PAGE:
Efforts to promote efficient integrated iron, steel industry: Govt develops Master Plan… awaits cabinet approval for implementation

A master plan to guide the development of Ghana’s integrated iron and steel industry has been developed.

Currently undergoing validation, the master plan would support and anchor the implementation of government’s vision set out in the Ghana Integrated Iron and Steel Development Corporation (GIISDEC) mandate.

The Ministry of Lands and Natural Resources, Minerals Commission, Ghana Ports and Harbours Authority, Energy Commission, Ghana Grid Company, Forestry Commission, Ghana Railway Development Company and Ghana Geological Survey Authority are some of the institutions participating in the validation exercise.

When approved by Cabinet, it would contain clearly defined, stable and predictable trajectory for the industry to enable investors make informed decisions. 

At the validation workshop in Accra yesterday, Deputy Minister of Lands and Natural Resources, George Mireku Duker, said Ghana was endowed with huge potential for iron ore and base metals including copper, zinc, nickel, chrome and lead, and also holds vast deposits of industrial or development minerals, including sand, gravel, granite and salt, among others.

Presently, he noted thatthe country has more than 1.5 billion tonnes of iron ore with an average grade of 40 per cent iron oxide.

He stated that the draft master plan for the iron and steel was prepared taking into consideration best practices that pertained to the country’s peculiar circumstances in the exploration industry.

The GIISDEC, among others, he said, was required to manage the iron ore resources and in accordance with the relevant law, enter into joint venture agreements, promote an efficient integrated iron and steel industry.

In addition to facilitating the establishment of industrial parks, the Deputy Minister said the Corporation was expected to strategically partner with private sector entities to develop operations along the entire iron ore value chain.

Under the “Ghana Beyond Aid Agenda” and in response to key provisions of the Africa Mining Vision (AMV) to move from raw exports of mineral resources to export of value added products, he said the country was adopting strategies to promote and optimise value development along the entire value chain of our iron ore resources in order to diversify the economy.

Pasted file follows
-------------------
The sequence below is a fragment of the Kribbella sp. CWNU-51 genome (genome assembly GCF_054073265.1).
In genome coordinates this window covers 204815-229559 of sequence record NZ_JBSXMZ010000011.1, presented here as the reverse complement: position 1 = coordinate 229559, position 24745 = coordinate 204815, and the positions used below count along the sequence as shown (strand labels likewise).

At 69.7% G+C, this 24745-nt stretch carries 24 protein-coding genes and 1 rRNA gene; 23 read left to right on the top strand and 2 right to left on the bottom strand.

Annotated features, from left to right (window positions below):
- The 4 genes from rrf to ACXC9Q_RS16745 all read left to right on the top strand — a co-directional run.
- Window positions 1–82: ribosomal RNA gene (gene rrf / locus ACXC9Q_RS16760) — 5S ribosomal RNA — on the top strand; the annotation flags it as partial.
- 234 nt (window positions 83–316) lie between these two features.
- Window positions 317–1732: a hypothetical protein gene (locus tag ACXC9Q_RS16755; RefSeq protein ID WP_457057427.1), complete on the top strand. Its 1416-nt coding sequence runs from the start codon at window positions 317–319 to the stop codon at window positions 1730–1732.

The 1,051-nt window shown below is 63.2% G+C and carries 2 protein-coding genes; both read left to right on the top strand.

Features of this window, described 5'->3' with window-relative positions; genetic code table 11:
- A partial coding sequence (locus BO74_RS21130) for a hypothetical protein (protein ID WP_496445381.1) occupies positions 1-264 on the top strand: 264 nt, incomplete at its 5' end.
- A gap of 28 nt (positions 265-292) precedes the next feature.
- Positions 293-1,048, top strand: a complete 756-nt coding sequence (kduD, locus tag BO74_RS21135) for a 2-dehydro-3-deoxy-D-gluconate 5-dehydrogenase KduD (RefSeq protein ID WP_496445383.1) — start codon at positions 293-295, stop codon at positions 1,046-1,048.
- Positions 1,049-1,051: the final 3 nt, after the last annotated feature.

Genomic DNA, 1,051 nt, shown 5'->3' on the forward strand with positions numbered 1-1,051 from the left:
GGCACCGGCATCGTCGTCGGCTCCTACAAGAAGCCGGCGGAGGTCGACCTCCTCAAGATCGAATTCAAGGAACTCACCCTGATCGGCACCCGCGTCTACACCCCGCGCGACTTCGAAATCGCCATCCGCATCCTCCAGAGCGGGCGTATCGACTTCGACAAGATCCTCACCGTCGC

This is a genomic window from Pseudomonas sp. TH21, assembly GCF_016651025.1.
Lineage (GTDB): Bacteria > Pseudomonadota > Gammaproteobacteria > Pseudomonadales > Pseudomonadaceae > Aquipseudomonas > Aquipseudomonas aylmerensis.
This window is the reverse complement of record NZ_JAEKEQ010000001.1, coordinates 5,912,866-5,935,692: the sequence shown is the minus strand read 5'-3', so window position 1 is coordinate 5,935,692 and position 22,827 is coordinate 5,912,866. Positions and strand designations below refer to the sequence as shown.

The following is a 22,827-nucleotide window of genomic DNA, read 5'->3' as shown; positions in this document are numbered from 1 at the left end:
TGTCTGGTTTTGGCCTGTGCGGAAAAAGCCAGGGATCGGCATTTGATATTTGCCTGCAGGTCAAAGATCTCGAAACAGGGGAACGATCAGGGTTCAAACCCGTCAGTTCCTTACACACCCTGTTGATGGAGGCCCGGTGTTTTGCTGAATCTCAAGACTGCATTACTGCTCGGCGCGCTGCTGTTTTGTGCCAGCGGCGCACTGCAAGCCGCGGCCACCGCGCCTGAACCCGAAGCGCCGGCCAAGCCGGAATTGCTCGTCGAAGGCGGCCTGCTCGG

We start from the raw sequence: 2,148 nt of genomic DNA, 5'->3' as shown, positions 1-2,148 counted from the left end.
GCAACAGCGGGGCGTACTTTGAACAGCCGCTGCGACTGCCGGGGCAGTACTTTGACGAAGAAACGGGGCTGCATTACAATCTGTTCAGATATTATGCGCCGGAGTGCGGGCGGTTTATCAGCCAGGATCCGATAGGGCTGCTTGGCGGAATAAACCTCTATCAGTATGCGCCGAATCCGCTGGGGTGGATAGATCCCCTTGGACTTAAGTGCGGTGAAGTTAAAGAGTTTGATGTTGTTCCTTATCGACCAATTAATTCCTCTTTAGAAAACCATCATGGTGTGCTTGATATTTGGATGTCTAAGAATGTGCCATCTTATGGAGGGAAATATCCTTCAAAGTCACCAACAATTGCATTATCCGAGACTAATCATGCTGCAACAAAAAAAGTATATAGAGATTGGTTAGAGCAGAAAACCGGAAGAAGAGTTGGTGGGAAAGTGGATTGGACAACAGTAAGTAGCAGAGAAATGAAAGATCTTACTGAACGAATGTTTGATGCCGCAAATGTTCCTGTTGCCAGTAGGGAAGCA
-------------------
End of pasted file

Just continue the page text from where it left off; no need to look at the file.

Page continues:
Mr Duker noted that it was government’s priority going forward to translate the volumes of minerals production into wealth to benefit all stakeholders equitably, through value addition and linkage development with the rest of the economy.

Board Chairman of GIIDEC, Farouk Aliu Mahama, said the Master plan would focus on four major areas in the industry including Mining, Refinery, Smelting and the Downstream which were critical to the achievement of a vibrant industry.

He said it was necessary for the industry to provide technical guidance and practical direction on every step on the way to develop the entire iron and steel value chain to boost the Ghanaian economy.

He noted that the Master plan would define the full scope of Ghana’s Integrated Iron and Steel Industry and provides the right steps to ensure the full utilisation of the iron ore reserves and its related value chain in the country.

“It uniquely underlines our over-riding goal of value addition which is at the core of what GIISDEC is all about. GIISDEC is a key component of government’s industralisation and transformation agenda,” Mr Mahama added.

The Master plan, he said, would enhance and enrich GIISDEC’s collaboration with all stakeholders to develop the needed infrastructure including Railway and Port Infrastructure to enable transportation of Iron, Steel and other bulk materials, adequate power, and best environmental practices.

He noted that the plan would further seek to address challenges including environmental concerns, transportation bottlenecks, high-energy intensive process of steel production and energy solutions which could impede the growth of the sector.

The key strategy of GIISDEC, he said, was to partner with the private sector to attract significant investment into the industry which was a critical area of the Ghanaian economy.

Chief Executive Officer of GIISDEC, Kwabena Bonsu Fordwor, said the 10 companies selected to undertake the assessment of tonnage, grade, and value of iron ore deposits in the Oti region, popularly known as Minerals Resource Estimation, would be given first right to refusal for iron ore exploration agreements.

He said the MRE, scheduled to commence in the coming days, would be completed between nine and 18 months.

BY CLAUDE NYARKO ADAMS

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